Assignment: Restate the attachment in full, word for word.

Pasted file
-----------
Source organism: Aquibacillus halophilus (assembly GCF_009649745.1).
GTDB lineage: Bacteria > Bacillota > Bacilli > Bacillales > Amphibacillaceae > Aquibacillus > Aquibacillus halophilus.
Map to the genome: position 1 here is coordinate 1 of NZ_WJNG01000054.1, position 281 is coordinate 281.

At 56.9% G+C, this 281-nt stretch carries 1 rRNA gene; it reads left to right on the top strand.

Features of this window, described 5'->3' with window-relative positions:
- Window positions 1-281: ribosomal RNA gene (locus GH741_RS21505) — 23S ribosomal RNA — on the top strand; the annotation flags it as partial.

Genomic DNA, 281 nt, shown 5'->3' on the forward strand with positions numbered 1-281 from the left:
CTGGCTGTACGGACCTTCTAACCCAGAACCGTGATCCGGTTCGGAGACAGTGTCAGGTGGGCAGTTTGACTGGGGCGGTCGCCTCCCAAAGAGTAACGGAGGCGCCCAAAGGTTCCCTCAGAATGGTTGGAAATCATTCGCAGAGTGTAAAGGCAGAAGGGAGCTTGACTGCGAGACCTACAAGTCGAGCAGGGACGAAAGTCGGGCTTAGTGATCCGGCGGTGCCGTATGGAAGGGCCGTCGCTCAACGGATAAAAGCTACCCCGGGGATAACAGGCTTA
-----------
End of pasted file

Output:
Source organism: Aquibacillus halophilus (assembly GCF_009649745.1).
GTDB lineage: Bacteria > Bacillota > Bacilli > Bacillales > Amphibacillaceae > Aquibacillus > Aquibacillus halophilus.
Map to the genome: position 1 here is coordinate 1 of NZ_WJNG01000054.1, position 281 is coordinate 281.

At 56.9% G+C, this 281-nt stretch carries 1 rRNA gene; it reads left to right on the top strand.

Features of this window, described 5'->3' with window-relative positions:
- Window positions 1-281: ribosomal RNA gene (locus GH741_RS21505) — 23S ribosomal RNA — on the top strand; the annotation flags it as partial.

Genomic DNA, 281 nt, shown 5'->3' on the forward strand with positions numbered 1-281 from the left:
CTGGCTGTACGGACCTTCTAACCCAGAACCGTGATCCGGTTCGGAGACAGTGTCAGGTGGGCAGTTTGACTGGGGCGGTCGCCTCCCAAAGAGTAACGGAGGCGCCCAAAGGTTCCCTCAGAATGGTTGGAAATCATTCGCAGAGTGTAAAGGCAGAAGGGAGCTTGACTGCGAGACCTACAAGTCGAGCAGGGACGAAAGTCGGGCTTAGTGATCCGGCGGTGCCGTATGGAAGGGCCGTCGCTCAACGGATAAAAGCTACCCCGGGGATAACAGGCTTA